Japanese Stocks Are Soaring. What’s Behind the Surge.

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A pedestrian looks at an electronic stock board displaying the Nikkei 225 Stock in Tokyo.

Kiyoshi Ota/Bloomberg

Japanese stocks hit their highest levels in 31 years on Tuesday. Sure, global markets are in a good mood as investors continue to be bullish about the continued economic recovery. But the global economy is also serving Japan well.

The Nikkei 225 rose 714 points, or 2.7%, Tuesday. The index settled at 27,568 and touched 27,601 briefly, the highest level the index has hit since 1989.

Other global stocks also popped Tuesday, but less so. The Asia Dow index closed up 1.6%, the Hang Seng index was up 1%, and the Stoxx Europe 600 index rose almost 1%. The U.S. stock market has been on a run in the past several trading sessions, but briefly paused Tuesday with the Dow Jones Industrial Average down about 100 points in midday trading. While Covid-19 cases continue to rise around the world, fiscal stimulus measures are supporting consumers and businesses, and several biotechs are on the road to mass distribution of vaccines.

But a few recent developments stand out for the Japanese economy and markets. The companies on the Nikkei are exposed to the right geographies and sectors to benefit from the developments.

Fiscal stimulus in key areas around the globe is kicking into gear. The U.S. passed a $900 billion fiscal stimulus bill that will provide aid to individuals and small businesses. South Korea President Moon Jae-in confirmed a third round of direct payments, amounting to 9.3 billion won, or about $8.5 billion, to individuals and small businesses would go out in January. Companies on the Nikkei 225 see on average about 13% of their revenues from the U.S. and 2.8% from South Korea.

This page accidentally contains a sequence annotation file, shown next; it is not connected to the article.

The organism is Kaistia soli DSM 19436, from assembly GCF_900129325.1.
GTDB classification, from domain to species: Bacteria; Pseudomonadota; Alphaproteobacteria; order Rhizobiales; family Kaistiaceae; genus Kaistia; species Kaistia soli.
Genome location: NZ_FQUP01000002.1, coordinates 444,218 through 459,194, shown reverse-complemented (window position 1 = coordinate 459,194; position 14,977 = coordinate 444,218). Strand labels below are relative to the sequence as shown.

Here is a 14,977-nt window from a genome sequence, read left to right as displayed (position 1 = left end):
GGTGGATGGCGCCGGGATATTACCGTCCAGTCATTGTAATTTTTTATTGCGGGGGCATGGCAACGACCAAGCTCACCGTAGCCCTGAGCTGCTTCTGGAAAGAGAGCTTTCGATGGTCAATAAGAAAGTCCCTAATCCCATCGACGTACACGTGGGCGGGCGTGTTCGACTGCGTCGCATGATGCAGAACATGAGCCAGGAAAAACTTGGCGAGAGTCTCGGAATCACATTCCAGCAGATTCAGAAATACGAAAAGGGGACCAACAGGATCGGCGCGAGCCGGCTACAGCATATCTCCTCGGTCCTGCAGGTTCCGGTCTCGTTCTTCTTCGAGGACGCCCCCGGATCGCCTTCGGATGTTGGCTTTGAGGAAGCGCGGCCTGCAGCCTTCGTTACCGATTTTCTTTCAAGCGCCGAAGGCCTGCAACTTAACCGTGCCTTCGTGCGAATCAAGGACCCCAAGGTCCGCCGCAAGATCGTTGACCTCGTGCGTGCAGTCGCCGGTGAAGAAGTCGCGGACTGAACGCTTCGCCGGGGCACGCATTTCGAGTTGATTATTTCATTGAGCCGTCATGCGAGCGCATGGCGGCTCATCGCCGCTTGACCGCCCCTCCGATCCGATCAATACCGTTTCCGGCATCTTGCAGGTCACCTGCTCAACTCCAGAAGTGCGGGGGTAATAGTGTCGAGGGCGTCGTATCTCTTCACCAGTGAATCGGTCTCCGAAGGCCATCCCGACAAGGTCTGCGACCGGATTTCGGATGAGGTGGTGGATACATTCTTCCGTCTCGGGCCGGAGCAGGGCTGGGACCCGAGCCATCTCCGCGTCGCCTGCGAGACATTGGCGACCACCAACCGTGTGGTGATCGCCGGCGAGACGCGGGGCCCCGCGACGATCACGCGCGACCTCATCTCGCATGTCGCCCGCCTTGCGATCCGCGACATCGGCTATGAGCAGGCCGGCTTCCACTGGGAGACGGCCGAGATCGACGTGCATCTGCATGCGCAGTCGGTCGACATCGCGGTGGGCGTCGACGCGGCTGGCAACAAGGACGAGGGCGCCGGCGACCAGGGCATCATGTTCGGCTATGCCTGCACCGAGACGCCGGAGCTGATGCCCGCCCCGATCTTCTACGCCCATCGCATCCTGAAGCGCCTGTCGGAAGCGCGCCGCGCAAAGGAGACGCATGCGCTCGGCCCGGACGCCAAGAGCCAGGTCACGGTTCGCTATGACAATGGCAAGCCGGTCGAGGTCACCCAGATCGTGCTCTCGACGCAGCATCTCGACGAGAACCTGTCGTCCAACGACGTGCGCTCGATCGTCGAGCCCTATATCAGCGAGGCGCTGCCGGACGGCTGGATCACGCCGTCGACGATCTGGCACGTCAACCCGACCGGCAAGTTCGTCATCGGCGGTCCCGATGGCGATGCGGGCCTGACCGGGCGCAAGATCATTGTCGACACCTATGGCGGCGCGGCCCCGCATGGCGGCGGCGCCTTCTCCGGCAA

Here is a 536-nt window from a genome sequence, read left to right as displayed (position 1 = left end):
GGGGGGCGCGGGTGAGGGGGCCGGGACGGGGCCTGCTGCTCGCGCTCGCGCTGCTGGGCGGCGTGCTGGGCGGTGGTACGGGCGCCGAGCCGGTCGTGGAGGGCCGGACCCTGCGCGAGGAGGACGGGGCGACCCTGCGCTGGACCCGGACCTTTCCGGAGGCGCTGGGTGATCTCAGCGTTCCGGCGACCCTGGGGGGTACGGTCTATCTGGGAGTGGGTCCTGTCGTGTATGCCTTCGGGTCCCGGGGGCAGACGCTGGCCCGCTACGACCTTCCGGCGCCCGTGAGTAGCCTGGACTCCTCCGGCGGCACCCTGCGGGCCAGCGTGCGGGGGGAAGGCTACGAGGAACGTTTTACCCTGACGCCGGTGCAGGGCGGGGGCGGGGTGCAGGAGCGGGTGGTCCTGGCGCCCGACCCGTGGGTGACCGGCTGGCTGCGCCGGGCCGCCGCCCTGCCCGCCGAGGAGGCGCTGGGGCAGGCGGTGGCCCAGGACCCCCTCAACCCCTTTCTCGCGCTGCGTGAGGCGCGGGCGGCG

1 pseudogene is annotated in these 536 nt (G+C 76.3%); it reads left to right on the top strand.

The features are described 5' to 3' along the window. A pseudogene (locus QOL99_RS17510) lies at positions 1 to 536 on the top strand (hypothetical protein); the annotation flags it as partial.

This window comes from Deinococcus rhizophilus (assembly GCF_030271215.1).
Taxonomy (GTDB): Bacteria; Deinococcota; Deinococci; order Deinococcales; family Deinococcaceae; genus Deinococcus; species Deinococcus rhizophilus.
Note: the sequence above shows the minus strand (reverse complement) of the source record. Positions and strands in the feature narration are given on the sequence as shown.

That’s more exposed than other indexes around the globe. Companies on the Hang Seng index see 3% of revenues from the U.S. and almost nothing from South Korea. Stoxx 600 companies see almost 20% of revenue from the U.S., but only about 8% of the index is in consumer cyclicals, which stand to benefit as the economy recovers and consumers return to pre-pandemic levels—or higher—of spending. That exposure is another key for the Nikkei: about 18% of Nikkei 225 companies are consumer cyclical companies.

What’s more, Japan is an export-oriented country that wants its currency to be relatively weak to make its exports globally competitive. The won, however, has strengthened against the dollar and the renminbi, both of which are used to buy Japanese exports. Still, the currency headwind for Japan is outweighed by the brightening global economic environment, Quincy Krosby chief market strategist at Prudential Financial tells Barron’s.

Those bullish on the global consumer may want to take a look at Japan. Warren Buffett, for one, made a surprising bet on the country in September.

Write to Jacob Sonenshine at jacob.sonenshine@barrons.com